Russian attacks leave Kyiv, other regions in the dark

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While much of the fighting in Ukraine is concentrated in the east and south, the capital of Kyiv and its environs in the north central region are under a different kind of attack – one that relies on pain and disruption as weapons.

Under pressure from the Russian attack, which has destroyed 40% of the country’s energy infrastructure, Ukraine’s electricity operator has announced rolling blackouts for six other regions, including Kyiv and Kharkiv. Scheduled emergency stops are also expected.

“We are doing everything to avoid this,” Mayor Vitali Klitschko told state media. “But let’s be clear, our enemies are doing everything to keep the city without heat, without electricity, without water supply, so we all die. And how the future of the country and the future of each of us depends on how we are prepared for different scenarios.”

Power outages caused by Russian drone and missile strikes have affected 16 provinces and forced Kyiv authorities to consider mass evacuations. He plans to install about 1,000 heating shelters but noted that this is not enough for the city’s 3 million people. Kyiv’s average temperature in winter ranges from the low 20s to the low 30s.

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Ukrainian President Volodymyr Zelensky said in his overnight video address on Sunday that some 4.5 million people had lost power, adding that “we must face this winter and come out even stronger in the spring.”

‘Testing Our Endurance’: Will brutal winter weather be a game changer for Ukraine or Russia?

Recent Developments:

►The Zaporizhia nuclear power plant was reconnected to Ukraine’s power grid on Sunday, three days after fighting in the region knocked it offline, forcing the use of emergency diesel generators to run key cooling systems.

►Russian authorities continued to evacuate the occupied southern city of Kherson, sending phone messages Sunday warning residents to move to the east bank in anticipation of a major battle with the Ukrainian army. Russian forces, though less visible, “have dug in there quite energetically,” said Natalia Humenyuk, a spokeswoman for Ukraine’s southern forces.

►The 15,000 remaining residents of the eastern city of Bakhmut, who have been living under constant shelling for months in recent weeks, are without water or electricity, local media reported.

Iran has backed away from its denial that it supplied drones to Russia, questioning other claims that qualify access.

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“We gave Russia a limited number of drones months before the Ukraine war,” Iranian Foreign Minister Hossein Amirabdollahian told reporters in Tehran on Saturday.

Amirabdollahian added that Iran had no knowledge of Russia attacking Ukraine with drones: “If it proves to us that Russia used Iranian drones in the war against Ukraine, we will not be indifferent to this matter.”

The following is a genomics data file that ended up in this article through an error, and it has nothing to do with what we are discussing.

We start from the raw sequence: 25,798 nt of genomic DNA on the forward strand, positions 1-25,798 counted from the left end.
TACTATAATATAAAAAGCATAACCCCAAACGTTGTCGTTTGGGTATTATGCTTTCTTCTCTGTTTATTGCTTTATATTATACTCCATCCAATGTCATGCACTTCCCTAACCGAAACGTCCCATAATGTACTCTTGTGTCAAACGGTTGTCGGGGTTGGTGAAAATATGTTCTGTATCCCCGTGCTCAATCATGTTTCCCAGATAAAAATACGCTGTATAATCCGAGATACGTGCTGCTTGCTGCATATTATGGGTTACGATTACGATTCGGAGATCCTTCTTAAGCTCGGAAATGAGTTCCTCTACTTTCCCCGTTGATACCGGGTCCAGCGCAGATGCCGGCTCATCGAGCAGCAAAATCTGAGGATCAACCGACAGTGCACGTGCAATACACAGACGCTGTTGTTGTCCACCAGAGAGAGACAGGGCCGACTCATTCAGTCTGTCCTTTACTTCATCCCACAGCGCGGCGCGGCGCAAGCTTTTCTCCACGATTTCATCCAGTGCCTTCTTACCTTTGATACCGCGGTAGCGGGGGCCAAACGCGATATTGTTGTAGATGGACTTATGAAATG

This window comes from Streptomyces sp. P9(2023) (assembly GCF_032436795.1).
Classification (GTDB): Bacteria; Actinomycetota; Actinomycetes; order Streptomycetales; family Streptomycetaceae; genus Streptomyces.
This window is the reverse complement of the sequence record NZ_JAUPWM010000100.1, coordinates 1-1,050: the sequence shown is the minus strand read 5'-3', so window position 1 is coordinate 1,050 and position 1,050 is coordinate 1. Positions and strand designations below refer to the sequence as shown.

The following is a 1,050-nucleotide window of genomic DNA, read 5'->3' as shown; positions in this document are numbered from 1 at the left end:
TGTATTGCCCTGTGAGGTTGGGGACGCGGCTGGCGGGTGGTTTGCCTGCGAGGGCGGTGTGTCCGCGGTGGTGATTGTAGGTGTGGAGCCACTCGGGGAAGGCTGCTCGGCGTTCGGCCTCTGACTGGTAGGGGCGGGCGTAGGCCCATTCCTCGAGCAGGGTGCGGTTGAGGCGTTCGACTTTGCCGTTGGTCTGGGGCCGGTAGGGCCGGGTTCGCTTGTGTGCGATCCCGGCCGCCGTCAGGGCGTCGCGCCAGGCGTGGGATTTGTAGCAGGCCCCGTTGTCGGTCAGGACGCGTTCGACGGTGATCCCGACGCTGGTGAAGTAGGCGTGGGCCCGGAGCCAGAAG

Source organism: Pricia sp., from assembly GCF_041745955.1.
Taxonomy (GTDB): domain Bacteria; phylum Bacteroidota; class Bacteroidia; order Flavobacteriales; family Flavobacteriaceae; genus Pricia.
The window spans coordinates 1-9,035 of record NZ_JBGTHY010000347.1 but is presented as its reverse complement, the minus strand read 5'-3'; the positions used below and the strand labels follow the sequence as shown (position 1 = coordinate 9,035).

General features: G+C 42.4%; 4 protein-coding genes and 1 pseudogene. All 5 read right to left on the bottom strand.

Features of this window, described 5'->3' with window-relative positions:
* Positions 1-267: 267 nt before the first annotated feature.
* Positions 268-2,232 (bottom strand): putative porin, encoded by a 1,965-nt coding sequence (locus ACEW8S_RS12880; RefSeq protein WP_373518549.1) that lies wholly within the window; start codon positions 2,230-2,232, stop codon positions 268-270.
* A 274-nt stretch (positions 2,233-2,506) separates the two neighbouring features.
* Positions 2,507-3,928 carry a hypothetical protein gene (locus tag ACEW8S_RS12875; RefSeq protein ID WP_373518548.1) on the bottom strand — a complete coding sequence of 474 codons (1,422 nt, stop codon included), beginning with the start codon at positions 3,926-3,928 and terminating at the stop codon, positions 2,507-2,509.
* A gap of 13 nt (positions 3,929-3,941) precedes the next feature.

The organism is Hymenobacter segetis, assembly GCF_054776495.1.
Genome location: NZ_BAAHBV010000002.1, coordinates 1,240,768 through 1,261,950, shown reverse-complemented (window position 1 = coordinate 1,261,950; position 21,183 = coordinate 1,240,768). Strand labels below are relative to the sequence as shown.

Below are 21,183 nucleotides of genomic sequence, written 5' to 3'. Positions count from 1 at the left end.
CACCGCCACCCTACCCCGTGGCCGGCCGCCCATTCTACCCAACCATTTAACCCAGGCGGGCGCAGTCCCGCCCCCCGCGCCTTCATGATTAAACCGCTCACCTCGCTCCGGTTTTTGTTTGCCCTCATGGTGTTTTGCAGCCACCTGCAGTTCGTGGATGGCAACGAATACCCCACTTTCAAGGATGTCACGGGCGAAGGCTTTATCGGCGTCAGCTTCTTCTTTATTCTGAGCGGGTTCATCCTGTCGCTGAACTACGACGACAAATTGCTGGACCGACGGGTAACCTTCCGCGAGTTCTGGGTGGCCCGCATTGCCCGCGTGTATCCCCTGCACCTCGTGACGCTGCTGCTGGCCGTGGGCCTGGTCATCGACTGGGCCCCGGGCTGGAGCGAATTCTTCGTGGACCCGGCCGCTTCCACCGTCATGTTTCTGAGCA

It brags about providing drones to the world’s top powers in the face of Iran’s paramilitary Revolutionary Guard.

Since last month, Russia has engaged in a campaign to destroy Ukrainian power plants and other civilian targets, relying on detonating drones that can cost up to 50 times less than each cruise missile. Russia has rebranded the drones but there is evidence that they are Iranian-made Shaheds.

Both Russia and Iran, which insist on remaining neutral in the war, have denied any shipment of unmanned aerial vehicles. The US and its Western allies on the UN Security Council have called on Secretary-General Antonio Guterres to investigate whether Iranian drones were used to attack civilians in Ukraine.

“The whole world will know that the Iranian regime is helping Russia to extend this war,” Zelensky said on Sunday.

US National Security Adviser Jake Sullivan, who warned the Kremlin that using nuclear weapons in Ukraine would have “disastrous consequences” for Russia, held secret talks with President Vladimir Putin’s top aides in an effort to prevent an escalation of the war. is expanding, the Wall Street Journal reported Sunday.

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The purpose of the talks in recent months was not to negotiate a peace deal but to maintain open lines of communication and reduce the risk of non-conventional weapons in the war, the paper said, citing US and allied officials.

Sullivan visited Kyiv on Friday and expressed the US’s “unwavering and unwavering” support for Ukraine, even after Tuesday’s midterm elections.

Russia may oust all its military district commanders before the end of the year.

The most recent sidekick was Colonel General Alexander Lapin, who was replaced by Major General Alexander Linkov as head of the Central Military District. According to the British Ministry of Defence.

The ministry pointed out that the commanders of Russia’s Eastern, Southern and Western military districts have already been replaced since the invasion of Ukraine began in February.

“These dismissals represent a pattern of indictment against Russian military commanders for failing to achieve Russian objectives on the battlefield,” the ministry said. “This is partly an attempt to deflect and deflect blame from Russia’s senior leadership.” ‘

Contributed by: Associated Press


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